Summary: Couples, Pt. 8
The USDA (United States Department of Agriculture) has kept track for many years the cost of raising a child through its survey of 12,880 families and 3,395 single-parent families on the cost of a child’s housing, food, transportation, clothing, health care, child care, education and miscellaneous goods and services, but not including the parent’s time costs, forgone earnings and career opportunities. The estimated expenditure on a child in 1995 for a two-child middle-income couple that makes $33,700-56,700 (before tax) is $7,610 for a 0-2 year-old toddler to $8,710 for a 15-17 year-old teenager. http://www.usda.gov/cnpp/960401.pdf
The expenditure adjusted to 2003 with an annual 3.1% inflation concludes that a middle income married couple with two kids will likely spend $9,510-$10,500 on a child. More interestingly, USDA concludes that a child born in 2003 who will reach 17 in 2020 will likely cost lower income families that make below $25,700 a cool $172,370, middle income families making $25,700-54,800 an arm and a leg at $235,670, and the highest income families making over $54,800 a whopping $344,250! (Funds for a new house!) http://www.usda.gov/cnpp/Crc/crc2003.pdf
Joseph, like any young man his age, had dreams and ambitions of his own but willingly surrendered or relinquished his dreams for a higher calling – to be father of the Messiah. Joseph was the father figure in Jesus’ life but, more often, he was the forgotten important parent figure in Jesus’ life. In fact, he does not have a word to say or a conversation to share in the Bible. His presence at Jesus’ birth and the reception of the shepherds or the magi was not stated. Artists and Apocrypha writings have painted the picture of Joseph as an old man marrying the young Mary. It took a long time for scholars and historians to give Joseph his rightful credit.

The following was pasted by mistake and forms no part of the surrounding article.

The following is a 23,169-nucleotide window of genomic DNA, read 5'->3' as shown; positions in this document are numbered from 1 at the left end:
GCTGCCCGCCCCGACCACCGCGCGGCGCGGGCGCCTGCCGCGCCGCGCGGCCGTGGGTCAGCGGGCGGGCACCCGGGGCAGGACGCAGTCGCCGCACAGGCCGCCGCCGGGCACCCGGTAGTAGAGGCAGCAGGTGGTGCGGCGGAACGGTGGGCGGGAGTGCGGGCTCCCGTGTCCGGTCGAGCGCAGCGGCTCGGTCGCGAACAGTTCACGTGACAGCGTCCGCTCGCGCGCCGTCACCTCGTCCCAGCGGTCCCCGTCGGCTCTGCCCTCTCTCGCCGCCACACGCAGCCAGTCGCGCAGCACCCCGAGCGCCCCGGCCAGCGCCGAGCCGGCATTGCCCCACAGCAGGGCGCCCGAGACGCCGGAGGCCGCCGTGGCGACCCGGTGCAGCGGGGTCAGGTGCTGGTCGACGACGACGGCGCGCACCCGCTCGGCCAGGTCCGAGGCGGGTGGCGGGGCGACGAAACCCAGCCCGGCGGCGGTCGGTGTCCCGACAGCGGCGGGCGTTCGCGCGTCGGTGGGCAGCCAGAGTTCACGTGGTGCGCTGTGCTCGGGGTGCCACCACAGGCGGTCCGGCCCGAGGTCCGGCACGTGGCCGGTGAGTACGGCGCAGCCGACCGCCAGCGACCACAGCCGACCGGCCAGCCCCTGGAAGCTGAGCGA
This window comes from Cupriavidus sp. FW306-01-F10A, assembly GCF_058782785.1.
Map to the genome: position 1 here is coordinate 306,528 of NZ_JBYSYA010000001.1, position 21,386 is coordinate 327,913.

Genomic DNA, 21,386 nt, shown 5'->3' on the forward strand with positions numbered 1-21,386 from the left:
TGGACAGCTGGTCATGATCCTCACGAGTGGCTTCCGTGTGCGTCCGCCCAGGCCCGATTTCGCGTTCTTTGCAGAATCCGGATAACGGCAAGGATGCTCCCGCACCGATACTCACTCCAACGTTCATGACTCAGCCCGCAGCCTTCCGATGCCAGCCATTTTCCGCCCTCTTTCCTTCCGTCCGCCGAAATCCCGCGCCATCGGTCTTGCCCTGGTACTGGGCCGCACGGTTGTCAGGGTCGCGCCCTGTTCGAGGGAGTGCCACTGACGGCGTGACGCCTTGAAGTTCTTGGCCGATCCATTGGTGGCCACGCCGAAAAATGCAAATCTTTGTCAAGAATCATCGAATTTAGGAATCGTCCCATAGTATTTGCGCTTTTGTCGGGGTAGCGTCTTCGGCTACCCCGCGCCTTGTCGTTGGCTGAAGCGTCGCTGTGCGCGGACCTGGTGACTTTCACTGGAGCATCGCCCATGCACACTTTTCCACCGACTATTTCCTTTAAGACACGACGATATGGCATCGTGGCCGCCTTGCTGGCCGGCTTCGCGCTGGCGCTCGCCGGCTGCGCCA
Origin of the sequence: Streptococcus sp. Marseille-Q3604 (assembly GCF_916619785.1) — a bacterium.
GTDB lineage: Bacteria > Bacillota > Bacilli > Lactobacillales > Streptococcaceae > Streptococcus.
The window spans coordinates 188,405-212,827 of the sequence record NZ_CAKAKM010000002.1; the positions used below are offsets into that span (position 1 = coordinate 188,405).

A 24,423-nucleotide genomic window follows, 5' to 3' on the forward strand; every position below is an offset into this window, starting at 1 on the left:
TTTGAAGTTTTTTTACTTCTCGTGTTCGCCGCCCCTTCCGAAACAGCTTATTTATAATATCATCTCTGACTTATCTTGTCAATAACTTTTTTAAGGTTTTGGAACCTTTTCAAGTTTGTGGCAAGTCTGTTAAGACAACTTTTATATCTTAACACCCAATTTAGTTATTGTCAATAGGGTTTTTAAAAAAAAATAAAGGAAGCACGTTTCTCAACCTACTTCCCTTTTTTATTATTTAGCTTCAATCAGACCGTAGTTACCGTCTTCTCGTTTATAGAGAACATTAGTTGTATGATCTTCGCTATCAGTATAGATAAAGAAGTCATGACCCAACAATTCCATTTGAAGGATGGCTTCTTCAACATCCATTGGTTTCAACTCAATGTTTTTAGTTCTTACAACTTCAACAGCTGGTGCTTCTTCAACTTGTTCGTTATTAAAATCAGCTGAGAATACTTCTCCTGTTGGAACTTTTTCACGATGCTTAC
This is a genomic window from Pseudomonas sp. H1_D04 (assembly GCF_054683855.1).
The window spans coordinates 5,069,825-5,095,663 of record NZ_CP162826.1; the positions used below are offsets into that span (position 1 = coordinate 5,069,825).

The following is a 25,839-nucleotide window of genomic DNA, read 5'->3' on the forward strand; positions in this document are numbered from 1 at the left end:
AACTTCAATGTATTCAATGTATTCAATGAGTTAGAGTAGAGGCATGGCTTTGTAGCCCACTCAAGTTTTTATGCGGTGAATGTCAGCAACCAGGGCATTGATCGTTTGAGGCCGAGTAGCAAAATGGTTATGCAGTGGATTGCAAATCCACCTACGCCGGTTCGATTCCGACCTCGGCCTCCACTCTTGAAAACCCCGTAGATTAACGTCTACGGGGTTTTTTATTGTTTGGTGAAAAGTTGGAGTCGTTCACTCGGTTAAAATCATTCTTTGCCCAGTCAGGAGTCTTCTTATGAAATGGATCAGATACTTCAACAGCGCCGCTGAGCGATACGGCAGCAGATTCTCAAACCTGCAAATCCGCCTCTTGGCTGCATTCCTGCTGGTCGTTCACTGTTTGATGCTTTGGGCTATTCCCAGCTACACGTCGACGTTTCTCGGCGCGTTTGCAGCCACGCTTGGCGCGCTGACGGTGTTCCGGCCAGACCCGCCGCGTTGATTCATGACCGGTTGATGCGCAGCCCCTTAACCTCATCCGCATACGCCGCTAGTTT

Diane Apostolos-Cappadona, a religious-art specialist affiliated with Washington’s Georgetown University notes that early Christian art sometimes omitted Joseph from the Nativity. When present, “he’s either disinterested or separate, a doddering old man with a bald head or gray beard, a stock character,” she says. The Rev. Michael Morris, an expert in art and Catholic theology at the Graduate Theological Union in Berkeley, Calif., says Joseph was occasionally painted sleeping through the event. This may have been a nod to his prophetic dreams, but Morris notes that even among Catholic clergy today, “if someone says he’s going to take a St. Joseph’s meditation, it jokingly means he’s taking a nap.” (“Father and Child,” Time 12/19/2005)
Mary’s name looms large in history and in the Bible, but not Joseph’s. Most commentators believe that Joseph had died by the time Jesus made his ministry debut. One can say Joseph did not live to see his dream and the angel’s proclamation come true. His dreams, however, were not as important as God’s role for him and God’s delight with him.
What kind of a father figure is God pleased with? What is the father’s role and responsibility in raising a child? What is one’s position, part and purpose in life? How can you rise to the occasion and fulfill your God-given potential?